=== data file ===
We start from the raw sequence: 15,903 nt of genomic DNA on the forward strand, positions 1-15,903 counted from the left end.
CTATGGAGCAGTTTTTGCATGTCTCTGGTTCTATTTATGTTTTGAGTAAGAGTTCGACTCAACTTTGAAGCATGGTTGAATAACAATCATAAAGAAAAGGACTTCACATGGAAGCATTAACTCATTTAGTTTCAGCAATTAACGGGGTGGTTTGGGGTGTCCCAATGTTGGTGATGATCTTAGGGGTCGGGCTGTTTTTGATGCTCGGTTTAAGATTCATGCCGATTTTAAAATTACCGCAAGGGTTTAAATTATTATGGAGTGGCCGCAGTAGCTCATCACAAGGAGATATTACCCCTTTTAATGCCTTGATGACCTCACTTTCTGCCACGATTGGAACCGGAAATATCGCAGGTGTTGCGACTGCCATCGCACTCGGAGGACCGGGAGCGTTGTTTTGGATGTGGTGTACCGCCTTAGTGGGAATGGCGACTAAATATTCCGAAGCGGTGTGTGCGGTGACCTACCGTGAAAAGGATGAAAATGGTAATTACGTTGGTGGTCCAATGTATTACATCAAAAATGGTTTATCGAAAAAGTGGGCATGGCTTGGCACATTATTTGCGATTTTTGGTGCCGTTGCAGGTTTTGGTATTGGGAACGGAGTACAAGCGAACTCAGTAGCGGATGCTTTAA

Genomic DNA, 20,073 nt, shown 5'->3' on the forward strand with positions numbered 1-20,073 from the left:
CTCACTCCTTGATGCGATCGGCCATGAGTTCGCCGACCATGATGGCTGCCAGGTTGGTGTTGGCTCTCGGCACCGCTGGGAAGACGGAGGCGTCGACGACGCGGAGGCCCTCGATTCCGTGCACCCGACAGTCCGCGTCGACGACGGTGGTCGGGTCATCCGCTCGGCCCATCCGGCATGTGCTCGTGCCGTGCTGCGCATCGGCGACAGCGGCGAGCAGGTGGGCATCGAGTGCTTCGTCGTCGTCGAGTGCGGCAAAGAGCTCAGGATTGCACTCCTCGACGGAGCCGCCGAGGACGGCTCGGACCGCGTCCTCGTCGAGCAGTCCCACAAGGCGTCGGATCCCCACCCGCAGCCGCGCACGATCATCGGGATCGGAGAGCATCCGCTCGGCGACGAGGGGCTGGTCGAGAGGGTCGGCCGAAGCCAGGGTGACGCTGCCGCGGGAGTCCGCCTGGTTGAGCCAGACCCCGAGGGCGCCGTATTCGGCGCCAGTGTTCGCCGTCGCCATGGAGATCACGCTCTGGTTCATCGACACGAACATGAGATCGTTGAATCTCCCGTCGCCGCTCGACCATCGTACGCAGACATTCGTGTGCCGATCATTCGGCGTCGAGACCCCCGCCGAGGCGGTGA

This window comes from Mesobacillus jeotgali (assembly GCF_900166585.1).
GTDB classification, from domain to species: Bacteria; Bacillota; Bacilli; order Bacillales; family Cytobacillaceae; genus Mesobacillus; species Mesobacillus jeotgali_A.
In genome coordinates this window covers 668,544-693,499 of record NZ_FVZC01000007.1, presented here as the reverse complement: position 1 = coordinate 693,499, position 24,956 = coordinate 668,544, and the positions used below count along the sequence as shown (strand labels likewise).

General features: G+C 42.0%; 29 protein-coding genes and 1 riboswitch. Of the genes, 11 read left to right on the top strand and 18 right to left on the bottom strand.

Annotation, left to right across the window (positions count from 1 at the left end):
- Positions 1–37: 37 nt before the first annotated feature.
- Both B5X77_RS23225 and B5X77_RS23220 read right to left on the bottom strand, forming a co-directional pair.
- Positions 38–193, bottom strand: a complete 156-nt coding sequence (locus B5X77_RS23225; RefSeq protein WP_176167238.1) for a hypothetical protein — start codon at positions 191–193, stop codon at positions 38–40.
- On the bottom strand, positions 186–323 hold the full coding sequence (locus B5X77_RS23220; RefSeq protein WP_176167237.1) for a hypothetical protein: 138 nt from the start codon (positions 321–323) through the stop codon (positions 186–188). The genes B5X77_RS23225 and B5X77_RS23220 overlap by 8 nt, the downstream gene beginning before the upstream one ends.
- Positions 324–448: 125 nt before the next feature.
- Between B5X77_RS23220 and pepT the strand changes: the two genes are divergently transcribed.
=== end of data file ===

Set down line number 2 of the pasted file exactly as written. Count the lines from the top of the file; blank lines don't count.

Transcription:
CTATGGAGCAGTTTTTGCATGTCTCTGGTTCTATTTATGTTTTGAGTAAGAGTTCGACTCAACTTTGAAGCATGGTTGAATAACAATCATAAAGAAAAGGACTTCACATGGAAGCATTAACTCATTTAGTTTCAGCAATTAACGGGGTGGTTTGGGGTGTCCCAATGTTGGTGATGATCTTAGGGGTCGGGCTGTTTTTGATGCTCGGTTTAAGATTCATGCCGATTTTAAAATTACCGCAAGGGTTTAAATTATTATGGAGTGGCCGCAGTAGCTCATCACAAGGAGATATTACCCCTTTTAATGCCTTGATGACCTCACTTTCTGCCACGATTGGAACCGGAAATATCGCAGGTGTTGCGACTGCCATCGCACTCGGAGGACCGGGAGCGTTGTTTTGGATGTGGTGTACCGCCTTAGTGGGAATGGCGACTAAATATTCCGAAGCGGTGTGTGCGGTGACCTACCGTGAAAAGGATGAAAATGGTAATTACGTTGGTGGTCCAATGTATTACATCAAAAATGGTTTATCGAAAAAGTGGGCATGGCTTGGCACATTATTTGCGATTTTTGGTGCCGTTGCAGGTTTTGGTATTGGGAACGGAGTACAAGCGAACTCAGTAGCGGATGCTTTAA